"Everyone will eventually get maggots — it's going to happen," says Kellie Kish, chair of the Minnesota Composting Council and recycling coordinator for the city of Minneapolis. "The No. 1 thing I tell people is they were already in the garbage cart. They may even be in your recycling cart."

The simplest hack is to prop open the lid for a couple of hours.

"Once light can get into the container, the little buggers are going to worm their way up the sides of the bins, and the neighborhood birds will come and eat them," Kish says. "It's amazing. You didn't have to deal with getting them out of there; the birds got a nice, healthy and nutritious treat; and the maggots didn't turn into flies. It's like a triple-win."

Freeze your food scraps

Place your bags of organics waste in the freezer, and take them out to the collection bin the night before pickup to limit exposure. This tip, shared to me by waste reduction specialist Nancy Lo of Hennepin County, was a game-changer: I haven't had any messes or maggots this summer.

If you don't have room in your freezer, you can prioritize freezing meat and dairy waste, which is especially attractive to flies.

Clean your cart

Give it a simple rinse with water, or a mix of vinegar and water, says Ben Knudson, also of Hennepin County. Keep the lid open for a couple hours when your cart is empty to let it dry out. Salt or vinegar may prevent insect larvae from hatching.

Some companies also offer mobile bin-cleaning services; make sure that the soap they use does not contain chemicals that could pollute storm drains and ultimately our waterways, Kish advises.

Seal the lid

To further protect your cart from rodents, use a bungee cord to keep the lid closed throughout the week. Unlatch the cord the night before pickup so your collection crew can empty the bin. You can also try weighing down the lid with a cinder block, brick or sandbag.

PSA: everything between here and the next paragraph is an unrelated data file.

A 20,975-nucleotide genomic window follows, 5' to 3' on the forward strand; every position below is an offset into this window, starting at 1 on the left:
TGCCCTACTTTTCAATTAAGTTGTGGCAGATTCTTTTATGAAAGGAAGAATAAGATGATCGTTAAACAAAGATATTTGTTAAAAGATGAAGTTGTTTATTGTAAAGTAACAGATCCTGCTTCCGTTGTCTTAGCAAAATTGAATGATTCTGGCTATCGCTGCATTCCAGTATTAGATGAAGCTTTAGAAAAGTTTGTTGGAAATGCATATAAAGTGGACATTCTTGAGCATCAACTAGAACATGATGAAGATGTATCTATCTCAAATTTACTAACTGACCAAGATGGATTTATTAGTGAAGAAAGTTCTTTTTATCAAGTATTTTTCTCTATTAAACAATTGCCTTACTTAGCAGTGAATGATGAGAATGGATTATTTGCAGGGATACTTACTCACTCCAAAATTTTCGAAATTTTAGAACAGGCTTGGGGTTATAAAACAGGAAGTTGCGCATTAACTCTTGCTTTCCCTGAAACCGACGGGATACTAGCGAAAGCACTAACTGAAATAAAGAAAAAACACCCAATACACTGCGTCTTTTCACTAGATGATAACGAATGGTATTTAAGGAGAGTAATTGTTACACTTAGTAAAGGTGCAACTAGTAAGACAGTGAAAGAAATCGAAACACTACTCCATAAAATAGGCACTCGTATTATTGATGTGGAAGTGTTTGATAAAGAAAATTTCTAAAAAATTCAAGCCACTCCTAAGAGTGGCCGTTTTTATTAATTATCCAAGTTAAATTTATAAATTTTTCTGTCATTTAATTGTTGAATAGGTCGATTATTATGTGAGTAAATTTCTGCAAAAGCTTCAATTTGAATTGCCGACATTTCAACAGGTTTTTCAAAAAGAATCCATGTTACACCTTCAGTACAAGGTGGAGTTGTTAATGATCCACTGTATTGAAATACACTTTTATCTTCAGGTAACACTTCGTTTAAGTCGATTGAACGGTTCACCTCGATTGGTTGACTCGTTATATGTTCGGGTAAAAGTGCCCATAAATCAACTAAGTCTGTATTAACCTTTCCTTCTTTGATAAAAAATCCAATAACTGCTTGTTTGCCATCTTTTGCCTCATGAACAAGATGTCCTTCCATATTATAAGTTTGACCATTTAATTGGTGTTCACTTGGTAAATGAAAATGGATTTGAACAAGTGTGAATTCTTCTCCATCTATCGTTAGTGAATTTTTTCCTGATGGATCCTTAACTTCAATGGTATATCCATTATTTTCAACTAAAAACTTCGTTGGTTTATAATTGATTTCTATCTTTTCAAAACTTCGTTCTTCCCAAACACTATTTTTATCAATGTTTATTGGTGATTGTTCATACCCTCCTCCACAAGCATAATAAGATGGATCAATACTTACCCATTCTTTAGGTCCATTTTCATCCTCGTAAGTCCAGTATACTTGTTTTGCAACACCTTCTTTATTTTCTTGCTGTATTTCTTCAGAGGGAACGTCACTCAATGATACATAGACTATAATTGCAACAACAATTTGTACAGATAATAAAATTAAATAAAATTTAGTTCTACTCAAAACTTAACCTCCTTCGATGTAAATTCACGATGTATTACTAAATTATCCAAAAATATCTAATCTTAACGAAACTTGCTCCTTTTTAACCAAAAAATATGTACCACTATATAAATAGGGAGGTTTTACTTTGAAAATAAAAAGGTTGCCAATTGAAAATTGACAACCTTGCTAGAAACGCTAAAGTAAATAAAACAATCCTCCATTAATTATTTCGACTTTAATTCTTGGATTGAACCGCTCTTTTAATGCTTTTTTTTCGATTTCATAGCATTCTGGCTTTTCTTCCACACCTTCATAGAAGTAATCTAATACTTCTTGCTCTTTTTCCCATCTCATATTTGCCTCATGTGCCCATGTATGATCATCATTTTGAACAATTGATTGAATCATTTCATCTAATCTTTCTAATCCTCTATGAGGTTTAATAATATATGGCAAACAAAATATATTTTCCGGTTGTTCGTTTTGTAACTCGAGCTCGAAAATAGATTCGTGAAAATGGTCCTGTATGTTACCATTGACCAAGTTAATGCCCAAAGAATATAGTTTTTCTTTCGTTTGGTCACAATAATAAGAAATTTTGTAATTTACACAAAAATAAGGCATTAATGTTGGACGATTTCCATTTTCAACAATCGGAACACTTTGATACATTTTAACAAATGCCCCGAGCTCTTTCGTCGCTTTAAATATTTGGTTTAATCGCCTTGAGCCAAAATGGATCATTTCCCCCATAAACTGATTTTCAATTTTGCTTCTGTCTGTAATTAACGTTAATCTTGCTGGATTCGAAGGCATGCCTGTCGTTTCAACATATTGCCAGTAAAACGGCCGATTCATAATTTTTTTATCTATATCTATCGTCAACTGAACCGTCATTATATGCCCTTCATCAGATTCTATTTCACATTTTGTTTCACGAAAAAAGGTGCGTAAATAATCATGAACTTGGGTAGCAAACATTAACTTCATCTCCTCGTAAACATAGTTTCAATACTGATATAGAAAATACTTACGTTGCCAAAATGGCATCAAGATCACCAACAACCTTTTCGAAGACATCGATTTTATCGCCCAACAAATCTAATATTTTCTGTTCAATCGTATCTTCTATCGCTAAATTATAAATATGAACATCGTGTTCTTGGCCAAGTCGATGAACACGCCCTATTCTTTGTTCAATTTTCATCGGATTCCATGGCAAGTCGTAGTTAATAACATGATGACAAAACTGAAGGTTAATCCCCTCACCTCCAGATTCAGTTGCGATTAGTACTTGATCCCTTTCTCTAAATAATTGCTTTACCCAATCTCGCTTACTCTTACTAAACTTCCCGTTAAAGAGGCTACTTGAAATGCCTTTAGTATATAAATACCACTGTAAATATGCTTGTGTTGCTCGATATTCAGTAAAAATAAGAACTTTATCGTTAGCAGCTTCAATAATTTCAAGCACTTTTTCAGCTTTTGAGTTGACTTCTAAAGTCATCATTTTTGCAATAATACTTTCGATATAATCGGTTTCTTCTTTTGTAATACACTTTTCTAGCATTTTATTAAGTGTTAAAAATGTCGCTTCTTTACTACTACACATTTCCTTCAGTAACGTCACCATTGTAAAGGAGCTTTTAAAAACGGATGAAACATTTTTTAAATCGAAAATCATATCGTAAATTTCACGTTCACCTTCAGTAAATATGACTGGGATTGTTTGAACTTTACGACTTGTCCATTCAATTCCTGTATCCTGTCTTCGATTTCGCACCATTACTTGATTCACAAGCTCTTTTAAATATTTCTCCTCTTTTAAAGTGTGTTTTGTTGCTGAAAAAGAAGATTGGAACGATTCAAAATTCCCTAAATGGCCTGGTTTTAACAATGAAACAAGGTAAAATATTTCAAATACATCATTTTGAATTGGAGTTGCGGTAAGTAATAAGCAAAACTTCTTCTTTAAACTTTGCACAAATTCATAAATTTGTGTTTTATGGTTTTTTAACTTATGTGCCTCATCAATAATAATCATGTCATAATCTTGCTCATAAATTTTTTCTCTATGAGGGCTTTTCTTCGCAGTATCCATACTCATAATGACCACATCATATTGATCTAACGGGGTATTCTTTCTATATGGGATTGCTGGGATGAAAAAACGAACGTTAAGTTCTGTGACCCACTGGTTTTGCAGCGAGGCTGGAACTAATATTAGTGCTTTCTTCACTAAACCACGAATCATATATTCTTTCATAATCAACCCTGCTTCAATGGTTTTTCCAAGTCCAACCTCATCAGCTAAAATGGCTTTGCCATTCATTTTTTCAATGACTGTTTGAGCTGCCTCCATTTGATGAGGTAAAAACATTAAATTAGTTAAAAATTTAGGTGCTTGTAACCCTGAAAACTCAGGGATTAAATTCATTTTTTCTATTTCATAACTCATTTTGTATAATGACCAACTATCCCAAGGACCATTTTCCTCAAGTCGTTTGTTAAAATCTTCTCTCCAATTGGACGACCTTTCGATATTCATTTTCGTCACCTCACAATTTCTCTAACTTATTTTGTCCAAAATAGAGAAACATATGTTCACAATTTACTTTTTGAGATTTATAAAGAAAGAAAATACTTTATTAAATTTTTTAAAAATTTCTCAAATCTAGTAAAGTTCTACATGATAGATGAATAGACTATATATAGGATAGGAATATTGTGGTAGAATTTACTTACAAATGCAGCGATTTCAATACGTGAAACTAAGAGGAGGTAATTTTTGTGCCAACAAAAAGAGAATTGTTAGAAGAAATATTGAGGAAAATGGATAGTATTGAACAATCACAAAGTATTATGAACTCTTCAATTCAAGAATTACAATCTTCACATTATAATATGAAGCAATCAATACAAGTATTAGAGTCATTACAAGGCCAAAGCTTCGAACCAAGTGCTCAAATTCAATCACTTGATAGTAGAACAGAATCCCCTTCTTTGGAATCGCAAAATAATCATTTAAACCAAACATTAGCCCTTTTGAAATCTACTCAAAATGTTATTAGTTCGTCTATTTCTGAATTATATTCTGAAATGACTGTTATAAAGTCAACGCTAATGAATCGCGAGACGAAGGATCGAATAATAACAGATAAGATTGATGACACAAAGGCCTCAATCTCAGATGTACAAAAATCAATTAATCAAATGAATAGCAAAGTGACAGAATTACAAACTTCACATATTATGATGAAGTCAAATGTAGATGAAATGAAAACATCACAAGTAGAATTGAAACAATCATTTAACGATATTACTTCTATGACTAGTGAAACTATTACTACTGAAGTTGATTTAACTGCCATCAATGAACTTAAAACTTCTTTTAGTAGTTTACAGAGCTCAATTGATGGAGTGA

Inside the home

As your food scraps break down, they generate moisture. Your kitchen container should have a vented lid, which will allow the moisture to evaporate. Ventilation will slow the decomposition process and help prevent the waste from turning into a foul, soupy mess. Experiment with different kinds of compostable bags until you find one that works for you.

Make it extra spicy

Squirrels detest spice, as I noted in a previous column about protecting your porch pumpkins from these ravenous rodents. Spray down your cart with water mixed with cayenne pepper and a dash of vegetable oil and dish soap. You'll need to reapply after a rain.

Deterring raccoons

Raccoons can be deterred by spraying your cart with ammonia.

Also, be sure to inspect the area around your house for hiding holes that might invite raccoons. They might set up shop under your deck or in an old shed, for example. Cover up holes with chicken wire, suggests Dempsey.

Even though Dempsey wrote at length about the raccoon problem in Toronto, she believes they belong just as much as she does, and it was rewarding to find a composting solution that worked.

"My No. 1 priority is to be the best environmental citizen I can be without going crazy," she says. "Is composting glamorous? No. But I do it because it's a good and right thing to do for the environment, and to be part of the city and community I live in."

Defeat, after all, is not an option.